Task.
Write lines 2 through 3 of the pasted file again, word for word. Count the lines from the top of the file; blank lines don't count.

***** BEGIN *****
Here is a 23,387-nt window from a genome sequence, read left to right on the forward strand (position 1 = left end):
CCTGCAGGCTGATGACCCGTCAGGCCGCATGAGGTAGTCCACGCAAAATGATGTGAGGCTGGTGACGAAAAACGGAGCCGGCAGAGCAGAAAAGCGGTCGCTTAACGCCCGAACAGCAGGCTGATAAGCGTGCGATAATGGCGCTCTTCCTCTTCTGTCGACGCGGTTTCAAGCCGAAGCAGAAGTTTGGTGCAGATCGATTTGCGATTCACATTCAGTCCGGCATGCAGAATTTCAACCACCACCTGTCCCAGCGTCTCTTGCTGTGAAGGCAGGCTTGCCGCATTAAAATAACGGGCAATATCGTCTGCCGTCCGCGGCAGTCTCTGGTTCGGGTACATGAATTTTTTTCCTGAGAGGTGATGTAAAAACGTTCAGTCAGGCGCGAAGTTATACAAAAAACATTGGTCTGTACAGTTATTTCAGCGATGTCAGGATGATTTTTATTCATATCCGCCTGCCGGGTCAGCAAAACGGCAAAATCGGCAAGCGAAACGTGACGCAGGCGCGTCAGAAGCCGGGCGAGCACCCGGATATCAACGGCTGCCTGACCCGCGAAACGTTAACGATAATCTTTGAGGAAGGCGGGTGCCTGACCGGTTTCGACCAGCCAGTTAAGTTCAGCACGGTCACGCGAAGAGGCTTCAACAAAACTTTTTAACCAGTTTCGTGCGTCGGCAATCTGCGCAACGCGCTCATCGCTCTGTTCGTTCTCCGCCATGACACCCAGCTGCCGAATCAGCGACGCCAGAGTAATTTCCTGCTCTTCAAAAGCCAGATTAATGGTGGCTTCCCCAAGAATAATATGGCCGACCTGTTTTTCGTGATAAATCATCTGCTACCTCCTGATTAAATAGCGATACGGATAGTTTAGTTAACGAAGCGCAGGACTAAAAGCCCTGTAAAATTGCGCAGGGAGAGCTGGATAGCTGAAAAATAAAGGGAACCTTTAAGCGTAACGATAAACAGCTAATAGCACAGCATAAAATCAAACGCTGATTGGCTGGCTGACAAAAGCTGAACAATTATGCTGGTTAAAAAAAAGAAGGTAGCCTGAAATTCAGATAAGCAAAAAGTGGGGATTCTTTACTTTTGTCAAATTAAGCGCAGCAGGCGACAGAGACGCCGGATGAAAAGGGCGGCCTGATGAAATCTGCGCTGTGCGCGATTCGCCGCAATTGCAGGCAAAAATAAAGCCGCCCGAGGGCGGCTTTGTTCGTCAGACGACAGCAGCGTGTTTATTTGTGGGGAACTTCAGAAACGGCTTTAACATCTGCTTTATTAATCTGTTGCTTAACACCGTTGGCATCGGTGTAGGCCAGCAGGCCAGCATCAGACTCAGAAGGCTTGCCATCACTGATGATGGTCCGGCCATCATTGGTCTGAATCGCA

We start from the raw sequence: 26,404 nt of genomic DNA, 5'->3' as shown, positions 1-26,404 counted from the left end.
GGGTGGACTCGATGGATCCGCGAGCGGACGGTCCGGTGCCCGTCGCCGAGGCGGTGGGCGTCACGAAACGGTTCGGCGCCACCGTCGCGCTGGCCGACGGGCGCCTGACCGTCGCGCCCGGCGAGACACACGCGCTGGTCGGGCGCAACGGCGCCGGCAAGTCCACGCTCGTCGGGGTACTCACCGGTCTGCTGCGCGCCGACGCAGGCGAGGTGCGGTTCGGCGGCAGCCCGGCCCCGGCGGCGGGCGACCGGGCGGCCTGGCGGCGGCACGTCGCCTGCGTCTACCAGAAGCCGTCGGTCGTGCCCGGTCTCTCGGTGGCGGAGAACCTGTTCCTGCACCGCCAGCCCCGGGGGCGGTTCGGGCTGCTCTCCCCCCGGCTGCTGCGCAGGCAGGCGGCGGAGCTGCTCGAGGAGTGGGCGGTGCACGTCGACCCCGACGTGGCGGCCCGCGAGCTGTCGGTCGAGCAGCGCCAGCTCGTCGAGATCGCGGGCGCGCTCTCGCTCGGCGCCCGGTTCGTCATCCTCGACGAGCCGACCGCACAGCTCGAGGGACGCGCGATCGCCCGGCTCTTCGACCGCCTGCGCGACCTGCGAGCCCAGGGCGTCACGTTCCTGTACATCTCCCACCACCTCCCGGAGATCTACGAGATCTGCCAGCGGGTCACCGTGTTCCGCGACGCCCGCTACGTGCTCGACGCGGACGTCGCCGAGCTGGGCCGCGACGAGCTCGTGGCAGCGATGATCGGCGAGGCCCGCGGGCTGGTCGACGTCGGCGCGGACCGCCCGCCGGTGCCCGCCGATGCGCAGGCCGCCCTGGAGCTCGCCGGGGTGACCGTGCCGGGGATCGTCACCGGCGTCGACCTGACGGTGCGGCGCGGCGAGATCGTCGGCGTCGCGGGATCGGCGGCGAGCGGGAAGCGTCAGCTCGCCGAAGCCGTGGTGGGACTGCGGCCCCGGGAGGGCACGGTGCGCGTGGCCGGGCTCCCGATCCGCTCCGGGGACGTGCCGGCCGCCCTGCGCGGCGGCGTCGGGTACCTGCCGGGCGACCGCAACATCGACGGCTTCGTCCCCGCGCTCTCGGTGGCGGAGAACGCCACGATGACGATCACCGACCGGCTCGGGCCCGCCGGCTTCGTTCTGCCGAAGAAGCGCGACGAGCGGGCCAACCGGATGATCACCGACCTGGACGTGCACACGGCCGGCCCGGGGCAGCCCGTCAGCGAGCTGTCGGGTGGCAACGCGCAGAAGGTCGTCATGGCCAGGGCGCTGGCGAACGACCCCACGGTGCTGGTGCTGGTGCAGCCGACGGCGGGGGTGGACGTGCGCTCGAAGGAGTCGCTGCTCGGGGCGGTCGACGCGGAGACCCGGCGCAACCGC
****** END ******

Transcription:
CCTGCAGGCTGATGACCCGTCAGGCCGCATGAGGTAGTCCACGCAAAATGATGTGAGGCTGGTGACGAAAAACGGAGCCGGCAGAGCAGAAAAGCGGTCGCTTAACGCCCGAACAGCAGGCTGATAAGCGTGCGATAATGGCGCTCTTCCTCTTCTGTCGACGCGGTTTCAAGCCGAAGCAGAAGTTTGGTGCAGATCGATTTGCGATTCACATTCAGTCCGGCATGCAGAATTTCAACCACCACCTGTCCCAGCGTCTCTTGCTGTGAAGGCAGGCTTGCCGCATTAAAATAACGGGCAATATCGTCTGCCGTCCGCGGCAGTCTCTGGTTCGGGTACATGAATTTTTTTCCTGAGAGGTGATGTAAAAACGTTCAGTCAGGCGCGAAGTTATACAAAAAACATTGGTCTGTACAGTTATTTCAGCGATGTCAGGATGATTTTTATTCATATCCGCCTGCCGGGTCAGCAAAACGGCAAAATCGGCAAGCGAAACGTGACGCAGGCGCGTCAGAAGCCGGGCGAGCACCCGGATATCAACGGCTGCCTGACCCGCGAAACGTTAACGATAATCTTTGAGGAAGGCGGGTGCCTGACCGGTTTCGACCAGCCAGTTAAGTTCAGCACGGTCACGCGAAGAGGCTTCAACAAAACTTTTTAACCAGTTTCGTGCGTCGGCAATCTGCGCAACGCGCTCATCGCTCTGTTCGTTCTCCGCCATGACACCCAGCTGCCGAATCAGCGACGCCAGAGTAATTTCCTGCTCTTCAAAAGCCAGATTAATGGTGGCTTCCCCAAGAATAATATGGCCGACCTGTTTTTCGTGATAAATCATCTGCTACCTCCTGATTAAATAGCGATACGGATAGTTTAGTTAACGAAGCGCAGGACTAAAAGCCCTGTAAAATTGCGCAGGGAGAGCTGGATAGCTGAAAAATAAAGGGAACCTTTAAGCGTAACGATAAACAGCTAATAGCACAGCATAAAATCAAACGCTGATTGGCTGGCTGACAAAAGCTGAACAATTATGCTGGTTAAAAAAAAGAAGGTAGCCTGAAATTCAGATAAGCAAAAAGTGGGGATTCTTTACTTTTGTCAAATTAAGCGCAGCAGGCGACAGAGACGCCGGATGAAAAGGGCGGCCTGATGAAATCTGCGCTGTGCGCGATTCGCCGCAATTGCAGGCAAAAATAAAGCCGCCCGAGGGCGGCTTTGTTCGTCAGACGACAGCAGCGTGTTTATTTGTGGGGAACTTCAGAAACGGCTTTAACATCTGCTTTATTAATCTGTTGCTTAACACCGTTGGCATCGGTGTAGGCCAGCAGGCCAGCATCAGACTCAGAAGGCTTGCCATCACTGATGATGGTCCGGCCATCATTGGTCTGAATCGCA

We start from the raw sequence: 26,404 nt of genomic DNA, 5'->3' as shown, positions 1-26,404 counted from the left end.